Different airbox

Mean mass flow during suction phase


Cylinder 1
Cylinder 2
Cylinder 3
Cylinder 4
50
53,3
53,3
50,3
52,7
51,6
52
51,5

Sum
206,9
207,8

Table 2 shows that there is potential to improve the uniformity of mass flow distribution for
particular cylinders (firs line). Simulations done for the next race season with different airbox shape
show, that it is possible to achieve more uniform distribution of mass flows. But the total sum of
mass flow doesnt increases. We have also worked out that there is some connection between
steady and unsteady simulation. In steady state case we opened just one runner pipe, applied
backpressure to its outlet and measured mass flow. Inner cylinders (cylinder 2 and 3) have greater
mass flow both in unsteady and steady state for the FS.03 while for different airbox shape mass flows
are more equal for both states (see table 3).
Table 3 - Steady state

FS.03
Different airbox

Mass flow [g/s]


Inner cylinder
Outher cylinder
59,5
57
57,5
58

Difference [%]
4,2
0,8

In addition for the coming year we would like to do 1D/3D engine simulation and explore the airbox
flow parameters (response) in transient engine simulations (car acceleration).

EXTERNAL AERODYNAMICS
In Formula Student the aerodynamic forces dont play so high role like in Formula 1, because cars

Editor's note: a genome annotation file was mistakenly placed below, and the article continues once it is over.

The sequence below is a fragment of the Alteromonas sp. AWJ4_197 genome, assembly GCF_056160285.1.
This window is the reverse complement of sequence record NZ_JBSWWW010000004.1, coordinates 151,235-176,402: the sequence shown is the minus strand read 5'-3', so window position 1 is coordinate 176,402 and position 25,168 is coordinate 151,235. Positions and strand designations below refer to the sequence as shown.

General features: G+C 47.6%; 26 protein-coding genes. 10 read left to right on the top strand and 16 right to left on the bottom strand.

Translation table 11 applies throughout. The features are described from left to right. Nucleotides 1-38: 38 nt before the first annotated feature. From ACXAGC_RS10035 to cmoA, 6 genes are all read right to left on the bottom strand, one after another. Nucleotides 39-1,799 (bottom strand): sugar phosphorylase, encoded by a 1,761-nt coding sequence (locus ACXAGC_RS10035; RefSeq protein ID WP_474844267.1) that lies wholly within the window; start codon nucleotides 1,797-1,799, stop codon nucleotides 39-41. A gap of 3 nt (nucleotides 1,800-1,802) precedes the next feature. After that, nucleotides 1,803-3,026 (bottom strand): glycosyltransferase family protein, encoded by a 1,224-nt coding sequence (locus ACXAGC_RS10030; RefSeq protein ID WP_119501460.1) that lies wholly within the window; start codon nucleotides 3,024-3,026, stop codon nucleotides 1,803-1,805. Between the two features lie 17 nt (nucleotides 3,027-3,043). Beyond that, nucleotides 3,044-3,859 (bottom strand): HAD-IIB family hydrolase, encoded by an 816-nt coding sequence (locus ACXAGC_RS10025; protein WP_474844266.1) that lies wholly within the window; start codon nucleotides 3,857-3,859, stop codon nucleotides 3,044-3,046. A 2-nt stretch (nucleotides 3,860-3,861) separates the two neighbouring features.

speed at the track is significantly lower. Nevertheless aerodynamics plays important part of car
performance, because while the car is moving the drag is still present and the engine has to be
cooled. In our aerodynamics calculations we primarily focused on resolving the flow through heat
exchanger in an entire aerodynamic model of the car.
Our cooling assembly consists of a heat exchanger, an upstream and downstream duct with a fan.
The addition of upstream duct to present car prevents the air leakage throughout the system while
the downstream duct improves the flow uniformity through heat exchanger honeycomb (see fig. 5).

CTU Cartech, Czech Technical University in Prague, Formula Student/SAE Team

Figure 5
The computational domain for the aerodynamic calculation consist of a large box (40 6 6 ),
where half of the car is placed (see appendix). Velocity is prescribed at Velocity Inlet boundary while
zero gauge pressure is defined at Pressure Outlet boundary. Vehicle ride is simulated by means of
moving ground and rotating wheels. The fan on the car is switched on when the water temperature
crosses some specified value (e.g. 85). Simulations have been carried out with the fan switched off
by higher velocities and switched on by lover velocities and when the car is standing. The fan